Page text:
Activision puts out a new Call of Duty game every year. It's been that way for the last half-decade or so. Trouble is, this annualisation give people a wide-open lane to complain about recycled engines and how the games all look the same.
Mark Lamia — head of Treyarch, the studio behind the Black Ops branch of COD — knows all of this and wants people to know that some the software powering the sequel won't be a complete overhaul of the tech used for 2009's Black Ops. In an interview with Activision blogger Dan Amrich, Lamia says:
Engines, each time they get touched, they change. The creators alter them; they don't modify what they don't need to, and then they alter what they need to. You can't make a competitive product if you're not upgrading that engine along the way.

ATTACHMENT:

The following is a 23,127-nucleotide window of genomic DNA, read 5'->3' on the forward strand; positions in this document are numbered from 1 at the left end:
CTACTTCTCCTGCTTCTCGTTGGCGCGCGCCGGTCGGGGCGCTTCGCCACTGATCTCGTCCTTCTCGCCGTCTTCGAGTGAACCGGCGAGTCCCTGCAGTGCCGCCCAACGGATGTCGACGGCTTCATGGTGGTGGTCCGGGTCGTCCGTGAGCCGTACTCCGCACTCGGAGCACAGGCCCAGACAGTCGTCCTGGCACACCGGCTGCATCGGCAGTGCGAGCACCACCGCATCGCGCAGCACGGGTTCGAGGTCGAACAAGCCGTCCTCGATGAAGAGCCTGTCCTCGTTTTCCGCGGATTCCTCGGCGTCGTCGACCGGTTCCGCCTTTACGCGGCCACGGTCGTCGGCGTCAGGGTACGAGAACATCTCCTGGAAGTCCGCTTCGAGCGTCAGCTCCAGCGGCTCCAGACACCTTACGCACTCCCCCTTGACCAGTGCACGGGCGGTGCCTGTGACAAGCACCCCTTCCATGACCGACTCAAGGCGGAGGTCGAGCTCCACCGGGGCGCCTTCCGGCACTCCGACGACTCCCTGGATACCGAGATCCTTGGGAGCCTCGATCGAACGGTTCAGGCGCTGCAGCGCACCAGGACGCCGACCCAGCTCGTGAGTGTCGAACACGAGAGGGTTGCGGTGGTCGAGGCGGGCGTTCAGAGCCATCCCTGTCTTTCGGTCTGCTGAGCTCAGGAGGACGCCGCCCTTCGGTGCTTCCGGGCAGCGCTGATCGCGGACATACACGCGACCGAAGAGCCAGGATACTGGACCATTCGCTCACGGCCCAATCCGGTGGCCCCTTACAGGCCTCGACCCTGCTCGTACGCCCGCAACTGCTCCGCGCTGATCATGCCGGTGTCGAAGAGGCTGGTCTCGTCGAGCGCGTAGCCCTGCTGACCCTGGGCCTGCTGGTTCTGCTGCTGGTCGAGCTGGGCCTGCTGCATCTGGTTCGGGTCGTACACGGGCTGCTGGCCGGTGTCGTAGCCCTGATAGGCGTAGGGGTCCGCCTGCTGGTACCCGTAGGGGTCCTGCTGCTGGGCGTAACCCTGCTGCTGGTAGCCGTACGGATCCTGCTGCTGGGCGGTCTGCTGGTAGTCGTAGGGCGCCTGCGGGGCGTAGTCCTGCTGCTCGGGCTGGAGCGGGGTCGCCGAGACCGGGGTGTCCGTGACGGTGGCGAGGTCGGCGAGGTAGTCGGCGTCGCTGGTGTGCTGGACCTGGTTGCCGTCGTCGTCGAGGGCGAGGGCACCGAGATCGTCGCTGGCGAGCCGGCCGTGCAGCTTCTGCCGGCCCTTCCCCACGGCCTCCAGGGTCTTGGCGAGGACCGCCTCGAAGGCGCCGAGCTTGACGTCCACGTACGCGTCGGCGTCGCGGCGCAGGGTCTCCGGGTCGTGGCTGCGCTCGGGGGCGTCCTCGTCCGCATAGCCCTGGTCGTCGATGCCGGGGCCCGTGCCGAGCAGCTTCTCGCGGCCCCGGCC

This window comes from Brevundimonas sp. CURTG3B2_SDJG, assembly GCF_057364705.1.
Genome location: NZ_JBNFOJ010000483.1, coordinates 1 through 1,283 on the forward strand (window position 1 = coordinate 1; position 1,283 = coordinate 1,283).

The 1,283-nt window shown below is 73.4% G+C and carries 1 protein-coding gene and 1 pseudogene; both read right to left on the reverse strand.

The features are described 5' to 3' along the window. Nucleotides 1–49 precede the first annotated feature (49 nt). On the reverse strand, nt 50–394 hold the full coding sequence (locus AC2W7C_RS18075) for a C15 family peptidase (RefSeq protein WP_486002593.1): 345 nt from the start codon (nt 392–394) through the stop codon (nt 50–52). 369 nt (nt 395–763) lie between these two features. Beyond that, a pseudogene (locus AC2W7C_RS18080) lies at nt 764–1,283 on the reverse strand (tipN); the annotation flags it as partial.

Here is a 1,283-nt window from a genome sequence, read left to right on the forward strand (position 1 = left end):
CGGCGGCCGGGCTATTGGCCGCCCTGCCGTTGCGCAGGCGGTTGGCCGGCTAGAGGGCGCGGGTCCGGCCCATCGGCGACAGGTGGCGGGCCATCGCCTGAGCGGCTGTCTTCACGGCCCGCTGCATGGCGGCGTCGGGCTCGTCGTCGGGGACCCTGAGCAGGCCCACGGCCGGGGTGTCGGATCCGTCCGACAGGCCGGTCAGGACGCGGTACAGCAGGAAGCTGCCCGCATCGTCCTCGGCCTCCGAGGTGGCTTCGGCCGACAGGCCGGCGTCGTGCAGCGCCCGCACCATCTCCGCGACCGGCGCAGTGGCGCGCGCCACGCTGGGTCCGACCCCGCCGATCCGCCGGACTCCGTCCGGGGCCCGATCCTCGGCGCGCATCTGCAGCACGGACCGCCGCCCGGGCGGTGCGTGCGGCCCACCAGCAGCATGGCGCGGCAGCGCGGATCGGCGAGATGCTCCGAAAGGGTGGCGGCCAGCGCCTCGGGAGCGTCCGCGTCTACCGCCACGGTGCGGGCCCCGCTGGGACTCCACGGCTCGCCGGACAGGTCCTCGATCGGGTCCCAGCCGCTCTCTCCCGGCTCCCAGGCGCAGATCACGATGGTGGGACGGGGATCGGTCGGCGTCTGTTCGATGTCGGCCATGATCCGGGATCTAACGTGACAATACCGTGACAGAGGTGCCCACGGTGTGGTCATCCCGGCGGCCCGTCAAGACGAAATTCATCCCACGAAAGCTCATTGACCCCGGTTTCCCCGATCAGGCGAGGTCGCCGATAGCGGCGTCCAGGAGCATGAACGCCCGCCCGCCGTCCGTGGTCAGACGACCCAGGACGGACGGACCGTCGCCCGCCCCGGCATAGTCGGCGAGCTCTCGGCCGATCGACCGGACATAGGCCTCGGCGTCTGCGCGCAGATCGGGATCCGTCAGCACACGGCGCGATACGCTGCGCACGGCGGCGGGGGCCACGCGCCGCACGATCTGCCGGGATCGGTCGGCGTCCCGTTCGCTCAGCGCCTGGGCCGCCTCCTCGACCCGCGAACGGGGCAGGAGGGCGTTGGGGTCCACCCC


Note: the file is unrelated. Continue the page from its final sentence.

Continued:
So what specifically got touched? Graphics and lighting, it seems:
I think what people are asking for is for us to push. They want us to make a better-looking game; they want things. I don't think those are things people can't ask for. We asked ourselves that very same question - we wanted to advance the graphics. I think the questions are valid. The answer may not need to be an entirely new engine, but you might need to do an entire overhaul of your entire lighting system. The trick is, we're not willing to do that if we can't keep it running at 60 frames per second - but we did that this time. So this is the Black Ops II engine.
Mark Lamia discusses the Black Ops II engine [One of Swords]